Many organizations build their leadership bench using programs and frameworks. One common framework that is used is a set of competencies. Leaders are rated against a list of competencies or behaviors, sometimes using 360 degree feedback, and are given feedback based on the results of these exercises. The question is, do these frameworks focus on homogeneous outcomes or is there scope for diverse leadership styles to thrive?
I once worked for a large financial services organization where the senior leadership team wanted to increase the level of creativity and innovation in their product design. They thought it would be a good idea to profile their team as well as the next level down (about 80 leaders), to see who they should expect to lead this initiative to develop creative and innovative ideas. They chose to use the Myers Briggs Type Indicator (MBTI) profiling tool to help with this. They found that no-one in the top 80 of the organization had a preference for processing information using an Intuitive preference – a key component when looking for creative and innovative contributions. What to do? There were potentially many solutions other than trying to build a resourcing and succession pipeline with more intuitive types. They held brainstorming sessions with some intuitive types from within the organization and they set up work groups to develop ideas, etc. But a deeper question was, ‘how had the organization had got itself into a position where its senior leadership team had run out of product ideas’? Maybe this had something to do with the disproportionate weighting given to promoting people with a Sensing preference (actual, present, current, real). Although this is understandable, being a financial services company, the senior leadership team had inadvertently become somewhat homogeneous around this particular axis. They had missed the bigger picture of the value of diverse leadership preferences.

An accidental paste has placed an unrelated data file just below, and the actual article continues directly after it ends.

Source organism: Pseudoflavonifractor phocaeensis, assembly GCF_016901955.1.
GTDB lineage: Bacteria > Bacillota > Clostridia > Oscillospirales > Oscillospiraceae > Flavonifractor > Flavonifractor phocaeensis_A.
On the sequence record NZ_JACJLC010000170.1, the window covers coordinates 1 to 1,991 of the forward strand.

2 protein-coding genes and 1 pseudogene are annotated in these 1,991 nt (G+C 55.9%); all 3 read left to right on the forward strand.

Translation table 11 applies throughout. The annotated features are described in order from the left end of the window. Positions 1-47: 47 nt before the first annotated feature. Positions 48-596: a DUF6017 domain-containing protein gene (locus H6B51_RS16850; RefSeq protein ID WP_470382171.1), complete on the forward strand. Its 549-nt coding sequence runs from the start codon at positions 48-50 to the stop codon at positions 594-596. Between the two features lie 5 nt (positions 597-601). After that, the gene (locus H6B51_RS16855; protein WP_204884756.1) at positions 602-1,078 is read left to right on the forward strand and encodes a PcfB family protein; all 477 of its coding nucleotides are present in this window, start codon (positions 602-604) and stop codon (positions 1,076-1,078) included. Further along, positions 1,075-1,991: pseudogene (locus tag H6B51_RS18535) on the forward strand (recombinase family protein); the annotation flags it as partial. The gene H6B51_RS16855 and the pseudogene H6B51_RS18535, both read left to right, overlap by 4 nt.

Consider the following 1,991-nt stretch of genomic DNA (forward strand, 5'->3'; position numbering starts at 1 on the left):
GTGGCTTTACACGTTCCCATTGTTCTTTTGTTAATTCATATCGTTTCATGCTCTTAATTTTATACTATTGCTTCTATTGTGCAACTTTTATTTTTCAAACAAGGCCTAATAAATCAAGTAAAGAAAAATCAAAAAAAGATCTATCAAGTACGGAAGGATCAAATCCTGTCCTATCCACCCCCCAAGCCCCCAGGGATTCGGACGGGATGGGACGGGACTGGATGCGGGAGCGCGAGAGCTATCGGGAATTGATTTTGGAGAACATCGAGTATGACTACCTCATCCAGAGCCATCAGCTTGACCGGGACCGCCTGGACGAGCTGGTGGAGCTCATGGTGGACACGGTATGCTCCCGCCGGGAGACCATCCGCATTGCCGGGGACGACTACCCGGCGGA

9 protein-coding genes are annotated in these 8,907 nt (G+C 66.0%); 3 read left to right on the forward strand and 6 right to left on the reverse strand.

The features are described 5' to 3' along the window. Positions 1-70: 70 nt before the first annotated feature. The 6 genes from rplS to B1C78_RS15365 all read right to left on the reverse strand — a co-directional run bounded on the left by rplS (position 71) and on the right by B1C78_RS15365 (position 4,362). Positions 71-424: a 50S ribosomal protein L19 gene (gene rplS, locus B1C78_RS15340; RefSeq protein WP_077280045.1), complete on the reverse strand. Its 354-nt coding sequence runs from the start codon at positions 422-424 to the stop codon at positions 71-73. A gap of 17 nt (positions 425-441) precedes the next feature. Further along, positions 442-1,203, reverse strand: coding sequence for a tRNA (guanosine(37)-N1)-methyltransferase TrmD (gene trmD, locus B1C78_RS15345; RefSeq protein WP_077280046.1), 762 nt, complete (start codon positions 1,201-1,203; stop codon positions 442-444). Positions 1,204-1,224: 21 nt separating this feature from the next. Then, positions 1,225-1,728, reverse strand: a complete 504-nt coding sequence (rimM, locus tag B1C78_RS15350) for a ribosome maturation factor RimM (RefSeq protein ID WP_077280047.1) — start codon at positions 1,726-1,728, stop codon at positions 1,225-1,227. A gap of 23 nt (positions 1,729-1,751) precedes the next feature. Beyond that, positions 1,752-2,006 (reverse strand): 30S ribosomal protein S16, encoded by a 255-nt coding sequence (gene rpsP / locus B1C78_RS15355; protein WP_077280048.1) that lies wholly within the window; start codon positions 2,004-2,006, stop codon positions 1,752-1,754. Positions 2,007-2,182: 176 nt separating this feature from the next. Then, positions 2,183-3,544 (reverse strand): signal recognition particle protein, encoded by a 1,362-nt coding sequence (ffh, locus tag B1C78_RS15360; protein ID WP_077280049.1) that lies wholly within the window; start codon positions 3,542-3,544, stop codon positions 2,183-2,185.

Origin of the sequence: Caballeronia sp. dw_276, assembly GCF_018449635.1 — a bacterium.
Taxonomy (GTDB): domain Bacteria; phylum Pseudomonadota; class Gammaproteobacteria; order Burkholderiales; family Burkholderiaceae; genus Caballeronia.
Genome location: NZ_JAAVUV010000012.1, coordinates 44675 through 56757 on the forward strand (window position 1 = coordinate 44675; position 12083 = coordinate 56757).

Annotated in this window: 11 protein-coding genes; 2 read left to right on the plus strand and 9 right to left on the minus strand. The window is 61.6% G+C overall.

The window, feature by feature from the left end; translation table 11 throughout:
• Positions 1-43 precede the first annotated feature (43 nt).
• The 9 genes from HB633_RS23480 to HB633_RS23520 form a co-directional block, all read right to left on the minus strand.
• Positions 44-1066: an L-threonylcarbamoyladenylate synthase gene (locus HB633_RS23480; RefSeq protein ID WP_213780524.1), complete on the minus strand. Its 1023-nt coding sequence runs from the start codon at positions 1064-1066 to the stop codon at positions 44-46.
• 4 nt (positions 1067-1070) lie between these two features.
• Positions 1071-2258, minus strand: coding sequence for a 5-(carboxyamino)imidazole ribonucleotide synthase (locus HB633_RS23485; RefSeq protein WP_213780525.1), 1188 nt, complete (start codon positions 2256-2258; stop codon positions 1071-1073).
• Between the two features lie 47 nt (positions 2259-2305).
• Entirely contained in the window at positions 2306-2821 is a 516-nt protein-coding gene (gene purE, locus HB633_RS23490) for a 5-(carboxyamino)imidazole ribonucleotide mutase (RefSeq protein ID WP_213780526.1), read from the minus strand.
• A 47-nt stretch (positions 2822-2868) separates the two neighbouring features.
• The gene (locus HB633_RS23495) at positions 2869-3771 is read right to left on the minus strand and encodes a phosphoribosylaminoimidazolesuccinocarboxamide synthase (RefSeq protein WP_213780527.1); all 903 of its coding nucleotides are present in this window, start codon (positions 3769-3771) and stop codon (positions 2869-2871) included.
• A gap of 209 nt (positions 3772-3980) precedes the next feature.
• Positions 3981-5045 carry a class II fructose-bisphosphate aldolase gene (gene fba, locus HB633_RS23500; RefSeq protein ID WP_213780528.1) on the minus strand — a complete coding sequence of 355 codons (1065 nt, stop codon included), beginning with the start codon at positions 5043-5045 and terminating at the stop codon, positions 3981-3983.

When organizations use competency frameworks, they need to consider a far more sophisticated and realistic outcome than ‘everyone needs to fit a profile’. I remember when I was working as a project manager I was told that an MBTI profile of ESTJ was what was required. So when I came out as ENFP I was already on the exit path from this population. What the ‘experts’ didn’t take into consideration was the fact that a person with any profile can adapt to and learn a discipline, even if it isn’t their preferred way of applying their contribution. This was a lesson I learned when working with one of the best Royal Air Force pilots who had a personality preference for processing information with patterns rather than facts, considering values over principles, and being comfortable with little planning – none of which seemed consistent with a fighter pilot. I have learned to use psychometric tools with balance and understanding.
Great leaders come in different personality shapes and sizes. They share some common traits, but care needs to be taken when using psychometric profiling tools or assessment frameworks in evaluating their potential effectiveness as leaders.